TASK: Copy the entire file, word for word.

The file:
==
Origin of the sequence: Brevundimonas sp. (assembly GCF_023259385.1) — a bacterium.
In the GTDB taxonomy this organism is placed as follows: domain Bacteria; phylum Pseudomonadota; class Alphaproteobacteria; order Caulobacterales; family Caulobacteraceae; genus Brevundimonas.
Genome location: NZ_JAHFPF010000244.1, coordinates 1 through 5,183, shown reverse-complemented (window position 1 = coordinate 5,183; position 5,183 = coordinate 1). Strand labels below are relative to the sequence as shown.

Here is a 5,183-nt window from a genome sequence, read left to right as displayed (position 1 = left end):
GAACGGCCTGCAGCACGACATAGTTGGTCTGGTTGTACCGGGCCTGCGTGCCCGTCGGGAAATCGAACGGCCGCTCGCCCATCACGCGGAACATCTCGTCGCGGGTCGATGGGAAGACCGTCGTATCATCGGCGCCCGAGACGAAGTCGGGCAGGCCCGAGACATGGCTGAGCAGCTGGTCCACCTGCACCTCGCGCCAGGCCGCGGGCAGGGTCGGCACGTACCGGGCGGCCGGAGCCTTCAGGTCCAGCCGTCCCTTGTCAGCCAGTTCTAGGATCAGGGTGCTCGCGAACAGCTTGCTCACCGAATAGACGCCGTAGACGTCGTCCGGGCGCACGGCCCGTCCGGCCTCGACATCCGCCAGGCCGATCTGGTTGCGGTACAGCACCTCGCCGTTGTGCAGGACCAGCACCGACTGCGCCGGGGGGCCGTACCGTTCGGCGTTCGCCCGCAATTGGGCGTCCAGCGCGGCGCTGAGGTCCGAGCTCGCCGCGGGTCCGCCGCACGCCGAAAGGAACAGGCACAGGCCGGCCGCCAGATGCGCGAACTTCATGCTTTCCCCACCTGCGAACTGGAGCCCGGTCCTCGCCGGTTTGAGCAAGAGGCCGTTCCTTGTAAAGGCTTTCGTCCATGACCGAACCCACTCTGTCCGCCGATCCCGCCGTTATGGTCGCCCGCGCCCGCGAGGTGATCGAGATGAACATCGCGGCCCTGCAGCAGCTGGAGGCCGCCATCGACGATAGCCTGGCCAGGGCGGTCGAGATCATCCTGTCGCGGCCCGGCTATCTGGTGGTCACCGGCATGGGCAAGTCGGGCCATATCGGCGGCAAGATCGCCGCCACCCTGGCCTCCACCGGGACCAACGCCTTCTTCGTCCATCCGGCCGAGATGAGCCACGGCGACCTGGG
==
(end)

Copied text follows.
Origin of the sequence: Brevundimonas sp. (assembly GCF_023259385.1) — a bacterium.
In the GTDB taxonomy this organism is placed as follows: domain Bacteria; phylum Pseudomonadota; class Alphaproteobacteria; order Caulobacterales; family Caulobacteraceae; genus Brevundimonas.
Genome location: NZ_JAHFPF010000244.1, coordinates 1 through 5,183, shown reverse-complemented (window position 1 = coordinate 5,183; position 5,183 = coordinate 1). Strand labels below are relative to the sequence as shown.

Here is a 5,183-nt window from a genome sequence, read left to right as displayed (position 1 = left end):
GAACGGCCTGCAGCACGACATAGTTGGTCTGGTTGTACCGGGCCTGCGTGCCCGTCGGGAAATCGAACGGCCGCTCGCCCATCACGCGGAACATCTCGTCGCGGGTCGATGGGAAGACCGTCGTATCATCGGCGCCCGAGACGAAGTCGGGCAGGCCCGAGACATGGCTGAGCAGCTGGTCCACCTGCACCTCGCGCCAGGCCGCGGGCAGGGTCGGCACGTACCGGGCGGCCGGAGCCTTCAGGTCCAGCCGTCCCTTGTCAGCCAGTTCTAGGATCAGGGTGCTCGCGAACAGCTTGCTCACCGAATAGACGCCGTAGACGTCGTCCGGGCGCACGGCCCGTCCGGCCTCGACATCCGCCAGGCCGATCTGGTTGCGGTACAGCACCTCGCCGTTGTGCAGGACCAGCACCGACTGCGCCGGGGGGCCGTACCGTTCGGCGTTCGCCCGCAATTGGGCGTCCAGCGCGGCGCTGAGGTCCGAGCTCGCCGCGGGTCCGCCGCACGCCGAAAGGAACAGGCACAGGCCGGCCGCCAGATGCGCGAACTTCATGCTTTCCCCACCTGCGAACTGGAGCCCGGTCCTCGCCGGTTTGAGCAAGAGGCCGTTCCTTGTAAAGGCTTTCGTCCATGACCGAACCCACTCTGTCCGCCGATCCCGCCGTTATGGTCGCCCGCGCCCGCGAGGTGATCGAGATGAACATCGCGGCCCTGCAGCAGCTGGAGGCCGCCATCGACGATAGCCTGGCCAGGGCGGTCGAGATCATCCTGTCGCGGCCCGGCTATCTGGTGGTCACCGGCATGGGCAAGTCGGGCCATATCGGCGGCAAGATCGCCGCCACCCTGGCCTCCACCGGGACCAACGCCTTCTTCGTCCATCCGGCCGAGATGAGCCACGGCGACCTGGG